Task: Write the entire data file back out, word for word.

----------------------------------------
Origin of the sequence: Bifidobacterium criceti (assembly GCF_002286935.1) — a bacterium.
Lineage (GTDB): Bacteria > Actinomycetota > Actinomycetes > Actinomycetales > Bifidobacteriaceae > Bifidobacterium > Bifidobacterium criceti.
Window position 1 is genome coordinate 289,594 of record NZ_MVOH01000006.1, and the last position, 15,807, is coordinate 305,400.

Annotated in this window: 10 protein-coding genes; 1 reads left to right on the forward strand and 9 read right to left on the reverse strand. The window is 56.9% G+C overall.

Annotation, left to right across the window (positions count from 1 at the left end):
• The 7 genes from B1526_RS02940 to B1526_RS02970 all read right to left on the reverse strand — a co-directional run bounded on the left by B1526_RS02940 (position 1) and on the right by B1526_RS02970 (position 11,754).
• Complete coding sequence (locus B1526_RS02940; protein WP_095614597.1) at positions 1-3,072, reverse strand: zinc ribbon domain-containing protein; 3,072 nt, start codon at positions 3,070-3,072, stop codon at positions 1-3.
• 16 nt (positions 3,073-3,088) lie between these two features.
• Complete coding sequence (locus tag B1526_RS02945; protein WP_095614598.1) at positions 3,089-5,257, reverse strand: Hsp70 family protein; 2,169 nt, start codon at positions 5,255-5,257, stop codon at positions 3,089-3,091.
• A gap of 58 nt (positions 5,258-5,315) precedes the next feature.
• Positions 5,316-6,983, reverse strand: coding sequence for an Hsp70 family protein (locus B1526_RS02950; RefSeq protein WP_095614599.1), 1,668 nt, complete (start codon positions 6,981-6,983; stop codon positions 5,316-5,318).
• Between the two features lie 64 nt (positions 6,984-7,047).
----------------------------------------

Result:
Origin of the sequence: Bifidobacterium criceti (assembly GCF_002286935.1) — a bacterium.
Lineage (GTDB): Bacteria > Actinomycetota > Actinomycetes > Actinomycetales > Bifidobacteriaceae > Bifidobacterium > Bifidobacterium criceti.
Window position 1 is genome coordinate 289,594 of record NZ_MVOH01000006.1, and the last position, 15,807, is coordinate 305,400.

Annotated in this window: 10 protein-coding genes; 1 reads left to right on the forward strand and 9 read right to left on the reverse strand. The window is 56.9% G+C overall.

Annotation, left to right across the window (positions count from 1 at the left end):
• The 7 genes from B1526_RS02940 to B1526_RS02970 all read right to left on the reverse strand — a co-directional run bounded on the left by B1526_RS02940 (position 1) and on the right by B1526_RS02970 (position 11,754).
• Complete coding sequence (locus B1526_RS02940; protein WP_095614597.1) at positions 1-3,072, reverse strand: zinc ribbon domain-containing protein; 3,072 nt, start codon at positions 3,070-3,072, stop codon at positions 1-3.
• 16 nt (positions 3,073-3,088) lie between these two features.
• Complete coding sequence (locus tag B1526_RS02945; protein WP_095614598.1) at positions 3,089-5,257, reverse strand: Hsp70 family protein; 2,169 nt, start codon at positions 5,255-5,257, stop codon at positions 3,089-3,091.
• A gap of 58 nt (positions 5,258-5,315) precedes the next feature.
• Positions 5,316-6,983, reverse strand: coding sequence for an Hsp70 family protein (locus B1526_RS02950; RefSeq protein WP_095614599.1), 1,668 nt, complete (start codon positions 6,981-6,983; stop codon positions 5,316-5,318).
• Between the two features lie 64 nt (positions 6,984-7,047).